In the context of a tumultuous political landscape, the Online Safety Bill, designed to regulate tech giants, fell off the agenda as a result of a “lack of Parliamentary time”. Under a Liz Truss premiership, it would be brought back. Nadine Dorries, the Culture Secretary has said it will make the UK “the safest place in the world to be online while defending freedom of expression.” But the focus on policing content and increasing surveillance rather than addressing the business model and the political narrative that threatens human rights online and off, does little to ensure our safety.
The powers it gives to the Culture Secretary to decide what kinds of speech should be policed online and how our communications should be monitored are, in themselves, a significant threat to freedom of expression.
It is now well accepted that “human rights apply online as they do offline”. And the Online Safety Bill is a response to the obvious need to regulate the online space. But it does not exist in a vacuum and a raft of other legislative proposals are a very real threat to our rights.
Government proposals to water down data protection law, tear up the Human Rights Act, limit protest rights and access to judicial review will do much more to undermine online safety than the new laws would do to protect it. For real safety, we need the rule of law and enforceable legal rights.
The internet was not “a thing” when Douglas Maxwell-Fyfe, the Conservative MP and lawyer tasked by Churchill to give Europe a legally enforceable Charter of Rights sat down with his colleagues to draft the ECHR in the 1950s. But interpretations of the right to private life have developed to encompass online privacy and data protection, just as the right to freedom of expression has embraced online speech in the judgments of the European Court of Human Rights.
European human rights law is a “living instrument” that evolves to reflect the modern context. A glance across the Atlantic flags the dangers of an alternative approach – the right to abortion stripped away based on legal interpretations that drag women back to the 18th century, overlaid with the problem of their reproductive status being for sale in the open market of personal data and a poisonous online environment driving deadly misogyny like the Incel movement. We cannot tie human rights law into a pre-technological past and we cannot ignore human rights law when we try to regulate for our technological future.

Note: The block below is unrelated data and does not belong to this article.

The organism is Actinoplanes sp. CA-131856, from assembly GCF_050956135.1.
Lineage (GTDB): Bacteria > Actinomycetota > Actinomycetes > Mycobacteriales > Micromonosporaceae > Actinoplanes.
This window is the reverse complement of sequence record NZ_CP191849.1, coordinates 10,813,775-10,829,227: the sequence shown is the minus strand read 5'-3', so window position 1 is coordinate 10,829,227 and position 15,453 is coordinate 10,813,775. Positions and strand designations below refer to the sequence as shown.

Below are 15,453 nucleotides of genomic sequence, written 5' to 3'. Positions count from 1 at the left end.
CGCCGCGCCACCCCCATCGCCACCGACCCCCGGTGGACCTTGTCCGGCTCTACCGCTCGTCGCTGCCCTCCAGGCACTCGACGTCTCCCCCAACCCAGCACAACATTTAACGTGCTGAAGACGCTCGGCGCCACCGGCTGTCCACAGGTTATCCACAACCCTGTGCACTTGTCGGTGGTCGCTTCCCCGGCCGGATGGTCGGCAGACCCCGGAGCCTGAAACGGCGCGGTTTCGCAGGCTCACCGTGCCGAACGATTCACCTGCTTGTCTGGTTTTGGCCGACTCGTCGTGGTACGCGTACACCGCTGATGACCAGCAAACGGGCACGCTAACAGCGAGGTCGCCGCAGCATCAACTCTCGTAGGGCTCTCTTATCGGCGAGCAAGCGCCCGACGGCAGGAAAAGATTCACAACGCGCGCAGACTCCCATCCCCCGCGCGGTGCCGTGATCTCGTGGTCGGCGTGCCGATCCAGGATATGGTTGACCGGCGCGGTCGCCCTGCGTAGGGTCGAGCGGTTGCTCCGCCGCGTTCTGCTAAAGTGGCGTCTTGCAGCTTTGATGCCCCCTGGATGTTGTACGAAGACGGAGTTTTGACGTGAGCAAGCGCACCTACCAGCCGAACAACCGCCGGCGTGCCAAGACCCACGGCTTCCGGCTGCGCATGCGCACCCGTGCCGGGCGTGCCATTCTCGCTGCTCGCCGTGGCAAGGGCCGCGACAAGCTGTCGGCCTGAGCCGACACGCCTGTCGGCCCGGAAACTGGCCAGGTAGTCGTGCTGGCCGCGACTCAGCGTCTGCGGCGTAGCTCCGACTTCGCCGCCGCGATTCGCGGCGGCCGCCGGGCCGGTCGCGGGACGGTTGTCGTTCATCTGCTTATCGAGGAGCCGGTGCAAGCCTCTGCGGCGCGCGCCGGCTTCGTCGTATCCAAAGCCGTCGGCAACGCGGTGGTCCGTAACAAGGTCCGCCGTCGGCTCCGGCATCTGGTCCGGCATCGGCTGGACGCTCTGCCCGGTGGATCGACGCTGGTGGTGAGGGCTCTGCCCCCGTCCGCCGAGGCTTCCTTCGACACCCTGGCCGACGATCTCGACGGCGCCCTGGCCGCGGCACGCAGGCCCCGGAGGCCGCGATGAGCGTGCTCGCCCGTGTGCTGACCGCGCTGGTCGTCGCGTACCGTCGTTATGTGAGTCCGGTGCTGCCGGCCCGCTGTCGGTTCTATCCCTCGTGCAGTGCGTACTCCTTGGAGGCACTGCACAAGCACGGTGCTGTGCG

The Human Rights Act has been under political attack pretty much since its inception. Tony Blair was the first to realise that it brought peace to Northern Ireland but it also put legal brakes on many of the less peaceful things he wanted to do. That is the thing about human rights laws, they curb state power and they force the state to do its job protecting us from each other – and itself. It is, perhaps, unsurprising then that governments have a fraught relationship with human rights. But we should not allow that to cloud our judgment.
Government rhetoric on human rights, lawyers and the legal system is itself a threat to safety, online and off. Some of my friends and colleagues in the UK are experiencing this very directly in real life while representing journalists and others who experience the harnessing of online hate as a tool of the State to repress dissent around the world. One colleague, Jen Robinson, won her case in Strasbourg last month as the British Government settled, accepting that it was likely she had been put under surveillance and her communications intercepted in violation of her rights because she represents Julian Assange. And, as a lawyer who acted for Amber Heard in the UK defamation trial, her social media feeds have been filled with horrific bile in the fallout from the Depp v Heard defamation trial in the US.
If you ever found your rights in danger, you would want Jen on your side in court. But she and other colleagues are threatened in the real world and online for daring to stand up for human rights at home and abroad. The threats they experience are a direct result of the toxic political discourse on human rights combined with online information systems that fuel and amplify hate, particularly against women.